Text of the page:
2 thread replies 175 words a piece 2 sources apa format | BUSI 440 – Compensation Management | Liberty University
Regulations are any laws, restrictions or standards that are set for businesses by the government or accredited government agencies that must be followed in order to avoid consequences. “The adaptive abilities of firms to navigate the environmental dynamics within which they operate are widely recognized as being among the major organizational capabilities that determine survival and growth.” (Shu & Lewin, 2016) Employers generally cannot change the regulations that they must adhere to but they can implement certain business practices that make it easier to comply with the regulations while the focus remains on the business. “Compliance with laws and regulations can be a constraint and/or an opportunity for a compensation manager.” (Newman, Gerhart, & Milkovich, 2017, p. 652) Our course text speaks specifically about compensation managers in their examples but these strategies can be applied in a sort of discipline in order to create a better working regulatory environment. The first thing out text describes is to “join professional associations to stay informed on emerging issues and to act in concert to inform and influence public and legislative opinion.” (Newman, Gerhart, & Milkovich, 2017, p. 653) This can be helpful to keep at least one person in the business up to date to make sure if there are any changes that the business can address them in a timely manner in order to avoid confusion and possible monetary repercussions. The other advice out text gives to study and review other practices from similar business; this may give an idea of what other companies are changing. In order for this to be effective the results of the changes must also be reviewed, to know if it was a successful approach.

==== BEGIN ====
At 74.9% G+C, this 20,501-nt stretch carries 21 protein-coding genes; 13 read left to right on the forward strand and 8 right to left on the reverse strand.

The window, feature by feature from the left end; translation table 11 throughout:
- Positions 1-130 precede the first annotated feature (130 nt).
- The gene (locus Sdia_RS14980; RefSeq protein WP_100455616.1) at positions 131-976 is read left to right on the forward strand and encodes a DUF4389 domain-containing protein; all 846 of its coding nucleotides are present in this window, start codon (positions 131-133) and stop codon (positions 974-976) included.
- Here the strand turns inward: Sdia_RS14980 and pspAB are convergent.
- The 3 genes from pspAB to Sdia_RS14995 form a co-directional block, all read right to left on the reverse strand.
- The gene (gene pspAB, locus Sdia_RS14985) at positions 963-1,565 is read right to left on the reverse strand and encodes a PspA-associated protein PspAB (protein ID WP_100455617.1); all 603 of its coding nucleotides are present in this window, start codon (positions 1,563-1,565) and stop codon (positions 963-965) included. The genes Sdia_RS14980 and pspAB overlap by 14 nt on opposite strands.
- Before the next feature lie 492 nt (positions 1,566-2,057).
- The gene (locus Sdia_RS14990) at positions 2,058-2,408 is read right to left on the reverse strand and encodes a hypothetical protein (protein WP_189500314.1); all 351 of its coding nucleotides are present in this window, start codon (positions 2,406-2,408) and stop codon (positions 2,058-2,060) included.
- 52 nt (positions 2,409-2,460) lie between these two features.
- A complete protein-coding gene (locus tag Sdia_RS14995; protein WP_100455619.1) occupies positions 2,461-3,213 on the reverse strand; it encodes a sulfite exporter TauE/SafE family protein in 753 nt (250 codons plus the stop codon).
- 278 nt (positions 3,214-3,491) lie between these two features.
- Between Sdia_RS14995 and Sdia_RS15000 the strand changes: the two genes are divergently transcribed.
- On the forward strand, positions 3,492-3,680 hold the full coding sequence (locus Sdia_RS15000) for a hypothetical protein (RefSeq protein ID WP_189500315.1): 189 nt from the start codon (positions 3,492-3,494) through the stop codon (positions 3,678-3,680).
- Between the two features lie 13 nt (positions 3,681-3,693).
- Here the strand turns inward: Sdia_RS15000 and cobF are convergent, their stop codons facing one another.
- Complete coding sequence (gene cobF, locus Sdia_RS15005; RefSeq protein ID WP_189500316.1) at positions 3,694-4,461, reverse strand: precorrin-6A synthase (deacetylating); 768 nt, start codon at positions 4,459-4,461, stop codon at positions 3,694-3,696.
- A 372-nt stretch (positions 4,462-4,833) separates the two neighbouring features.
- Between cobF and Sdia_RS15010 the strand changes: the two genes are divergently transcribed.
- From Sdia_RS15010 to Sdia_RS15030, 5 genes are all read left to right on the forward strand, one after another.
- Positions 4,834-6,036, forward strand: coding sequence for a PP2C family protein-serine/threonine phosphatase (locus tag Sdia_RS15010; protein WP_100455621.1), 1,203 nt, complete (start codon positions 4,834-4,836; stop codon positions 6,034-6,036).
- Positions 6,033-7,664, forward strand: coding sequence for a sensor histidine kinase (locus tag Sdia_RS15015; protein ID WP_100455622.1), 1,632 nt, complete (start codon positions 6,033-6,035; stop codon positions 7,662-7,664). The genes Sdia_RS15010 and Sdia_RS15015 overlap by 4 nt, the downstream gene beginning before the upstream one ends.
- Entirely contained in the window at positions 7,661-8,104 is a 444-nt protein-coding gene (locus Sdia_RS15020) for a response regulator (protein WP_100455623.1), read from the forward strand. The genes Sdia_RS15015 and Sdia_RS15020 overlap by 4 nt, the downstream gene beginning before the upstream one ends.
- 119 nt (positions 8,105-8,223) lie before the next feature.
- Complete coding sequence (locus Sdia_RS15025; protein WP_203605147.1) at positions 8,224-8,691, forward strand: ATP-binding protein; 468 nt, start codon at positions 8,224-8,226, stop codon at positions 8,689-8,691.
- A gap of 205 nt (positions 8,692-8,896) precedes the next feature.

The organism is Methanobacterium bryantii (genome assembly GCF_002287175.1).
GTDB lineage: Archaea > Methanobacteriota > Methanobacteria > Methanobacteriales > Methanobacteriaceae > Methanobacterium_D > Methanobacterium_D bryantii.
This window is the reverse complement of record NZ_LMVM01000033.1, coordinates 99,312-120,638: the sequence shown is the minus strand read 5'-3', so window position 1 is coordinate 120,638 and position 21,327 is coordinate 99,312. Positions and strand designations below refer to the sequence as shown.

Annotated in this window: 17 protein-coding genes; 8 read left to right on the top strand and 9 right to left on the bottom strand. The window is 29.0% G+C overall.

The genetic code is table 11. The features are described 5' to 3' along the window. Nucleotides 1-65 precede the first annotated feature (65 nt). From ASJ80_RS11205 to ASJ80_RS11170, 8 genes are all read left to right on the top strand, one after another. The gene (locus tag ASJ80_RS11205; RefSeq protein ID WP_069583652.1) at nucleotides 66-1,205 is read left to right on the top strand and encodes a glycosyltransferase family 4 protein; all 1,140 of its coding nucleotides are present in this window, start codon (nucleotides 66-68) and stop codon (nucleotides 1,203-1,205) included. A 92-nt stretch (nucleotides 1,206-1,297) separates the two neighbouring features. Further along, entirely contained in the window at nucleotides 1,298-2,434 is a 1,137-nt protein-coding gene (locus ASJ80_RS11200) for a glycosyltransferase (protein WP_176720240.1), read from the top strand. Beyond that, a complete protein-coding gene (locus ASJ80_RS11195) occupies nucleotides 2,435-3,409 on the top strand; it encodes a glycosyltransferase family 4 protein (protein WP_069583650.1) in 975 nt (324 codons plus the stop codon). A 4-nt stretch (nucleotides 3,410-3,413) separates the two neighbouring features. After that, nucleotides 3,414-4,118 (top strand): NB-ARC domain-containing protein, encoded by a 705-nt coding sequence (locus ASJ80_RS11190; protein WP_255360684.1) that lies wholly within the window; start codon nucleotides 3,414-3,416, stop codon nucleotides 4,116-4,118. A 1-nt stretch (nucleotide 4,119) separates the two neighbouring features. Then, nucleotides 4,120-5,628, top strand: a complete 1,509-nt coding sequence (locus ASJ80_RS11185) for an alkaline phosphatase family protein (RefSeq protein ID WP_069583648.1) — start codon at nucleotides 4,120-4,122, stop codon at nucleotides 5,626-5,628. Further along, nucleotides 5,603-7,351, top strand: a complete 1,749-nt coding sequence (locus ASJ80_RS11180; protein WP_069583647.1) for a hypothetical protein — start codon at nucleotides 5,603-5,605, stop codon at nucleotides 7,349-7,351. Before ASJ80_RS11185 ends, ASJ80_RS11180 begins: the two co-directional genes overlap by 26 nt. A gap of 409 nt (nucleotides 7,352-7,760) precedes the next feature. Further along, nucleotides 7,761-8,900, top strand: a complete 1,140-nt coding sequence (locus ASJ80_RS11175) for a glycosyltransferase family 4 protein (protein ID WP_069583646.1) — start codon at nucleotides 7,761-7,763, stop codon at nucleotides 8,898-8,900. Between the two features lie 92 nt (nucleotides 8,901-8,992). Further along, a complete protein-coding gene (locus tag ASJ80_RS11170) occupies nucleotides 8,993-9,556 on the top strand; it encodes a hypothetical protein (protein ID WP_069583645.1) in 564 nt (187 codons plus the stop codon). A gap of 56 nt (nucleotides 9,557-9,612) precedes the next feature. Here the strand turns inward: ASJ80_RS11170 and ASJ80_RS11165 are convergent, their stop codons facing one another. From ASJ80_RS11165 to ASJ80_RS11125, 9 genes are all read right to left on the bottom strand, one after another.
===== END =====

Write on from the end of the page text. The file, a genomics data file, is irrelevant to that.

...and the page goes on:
The Family Leave and Medical Act was passed in 1993 and is related to workplace compensation in various ways. “The purpose of the act is to provide all eligible employees with leave of up to 12 weeks per year for specified family and medical reasons.” (erieri.com, 2013) A compensation manager can help maintain compliance by staying up to date on the minimum requirements of this law. The manager may also help the business by creating a specific company policy for these types of situations that exceed the minimum requirements. A compensation manager will have the necessary knowledge to know if this would be feasible strategy for the company without cutting into the profit margins. “More state legislatures are noe moving toward some form of paid family and medical leave for workers.” (Newman, Gerhart, & Milkovich, 2017, p. 480) Having an extended Policy on these issues may also be attractive to future employees, as these things are becoming more important to job seekers.
erieri.com. (2013). Chapter 2: The Law and Compensation Benefits. Retrieved from erieri.com: https://www.erieri.com/dlc/onlinetextbook/law-and-compensation-benefits
Newman, J. M., Gerhart, B., & Milkovich, G. T. (2017). Compensation. Boston: McGraw Hill.
Shu, E., & Lewin, A. Y. (2016). A resource Dependence Perspective on Low-Power Actors Shaping Their Regulatory Environment: The Case of Honda. Organizational Studies, 38(8), 1039-1058. Retrieved from https://journals-sagepub-com.ezproxy.liberty.edu/doi/full/10.1177/0170840616670432?utm_source=summon&utm_medium=discovery-provider
What kinds of proactive activities can an employer undertake to enhance the regulatory environment? Next, choose 1 law that relates to the administration of compensation and benefits in the workplace and describe how you would maintain compliance.